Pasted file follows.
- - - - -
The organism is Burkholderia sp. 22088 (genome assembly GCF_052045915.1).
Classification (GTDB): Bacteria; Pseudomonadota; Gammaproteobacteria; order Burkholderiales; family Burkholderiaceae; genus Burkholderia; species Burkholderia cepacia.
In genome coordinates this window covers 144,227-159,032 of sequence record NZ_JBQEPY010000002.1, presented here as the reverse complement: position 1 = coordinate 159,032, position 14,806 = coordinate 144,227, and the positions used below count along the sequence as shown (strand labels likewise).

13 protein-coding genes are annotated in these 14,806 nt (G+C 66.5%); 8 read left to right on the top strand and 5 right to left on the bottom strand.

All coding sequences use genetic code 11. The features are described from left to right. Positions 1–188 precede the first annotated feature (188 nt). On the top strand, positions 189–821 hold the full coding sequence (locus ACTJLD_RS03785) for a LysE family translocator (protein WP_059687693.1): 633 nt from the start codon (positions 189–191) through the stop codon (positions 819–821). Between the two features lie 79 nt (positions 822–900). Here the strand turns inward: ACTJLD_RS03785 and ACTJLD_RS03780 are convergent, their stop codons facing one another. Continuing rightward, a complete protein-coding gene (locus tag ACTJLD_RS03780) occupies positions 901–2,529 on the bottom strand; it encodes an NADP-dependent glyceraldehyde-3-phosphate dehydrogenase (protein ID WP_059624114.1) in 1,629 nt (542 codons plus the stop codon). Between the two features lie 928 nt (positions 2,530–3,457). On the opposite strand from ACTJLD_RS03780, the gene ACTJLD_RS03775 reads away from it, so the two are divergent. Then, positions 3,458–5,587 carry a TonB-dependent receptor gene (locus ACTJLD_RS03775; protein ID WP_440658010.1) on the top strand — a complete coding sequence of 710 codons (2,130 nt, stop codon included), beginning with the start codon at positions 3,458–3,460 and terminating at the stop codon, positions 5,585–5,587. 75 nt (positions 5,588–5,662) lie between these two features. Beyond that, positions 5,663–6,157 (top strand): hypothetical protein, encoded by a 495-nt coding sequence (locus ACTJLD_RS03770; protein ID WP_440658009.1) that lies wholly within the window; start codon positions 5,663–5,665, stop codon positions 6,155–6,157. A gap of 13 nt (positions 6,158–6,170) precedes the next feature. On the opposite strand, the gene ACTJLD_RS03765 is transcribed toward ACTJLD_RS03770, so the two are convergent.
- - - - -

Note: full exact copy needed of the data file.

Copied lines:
The organism is Burkholderia sp. 22088 (genome assembly GCF_052045915.1).
Classification (GTDB): Bacteria; Pseudomonadota; Gammaproteobacteria; order Burkholderiales; family Burkholderiaceae; genus Burkholderia; species Burkholderia cepacia.
In genome coordinates this window covers 144,227-159,032 of sequence record NZ_JBQEPY010000002.1, presented here as the reverse complement: position 1 = coordinate 159,032, position 14,806 = coordinate 144,227, and the positions used below count along the sequence as shown (strand labels likewise).

13 protein-coding genes are annotated in these 14,806 nt (G+C 66.5%); 8 read left to right on the top strand and 5 right to left on the bottom strand.

All coding sequences use genetic code 11. The features are described from left to right. Positions 1–188 precede the first annotated feature (188 nt). On the top strand, positions 189–821 hold the full coding sequence (locus ACTJLD_RS03785) for a LysE family translocator (protein WP_059687693.1): 633 nt from the start codon (positions 189–191) through the stop codon (positions 819–821). Between the two features lie 79 nt (positions 822–900). Here the strand turns inward: ACTJLD_RS03785 and ACTJLD_RS03780 are convergent, their stop codons facing one another. Continuing rightward, a complete protein-coding gene (locus tag ACTJLD_RS03780) occupies positions 901–2,529 on the bottom strand; it encodes an NADP-dependent glyceraldehyde-3-phosphate dehydrogenase (protein ID WP_059624114.1) in 1,629 nt (542 codons plus the stop codon). Between the two features lie 928 nt (positions 2,530–3,457). On the opposite strand from ACTJLD_RS03780, the gene ACTJLD_RS03775 reads away from it, so the two are divergent. Then, positions 3,458–5,587 carry a TonB-dependent receptor gene (locus ACTJLD_RS03775; protein ID WP_440658010.1) on the top strand — a complete coding sequence of 710 codons (2,130 nt, stop codon included), beginning with the start codon at positions 3,458–3,460 and terminating at the stop codon, positions 5,585–5,587. 75 nt (positions 5,588–5,662) lie between these two features. Beyond that, positions 5,663–6,157 (top strand): hypothetical protein, encoded by a 495-nt coding sequence (locus ACTJLD_RS03770; protein ID WP_440658009.1) that lies wholly within the window; start codon positions 5,663–5,665, stop codon positions 6,155–6,157. A gap of 13 nt (positions 6,158–6,170) precedes the next feature. On the opposite strand, the gene ACTJLD_RS03765 is transcribed toward ACTJLD_RS03770, so the two are convergent.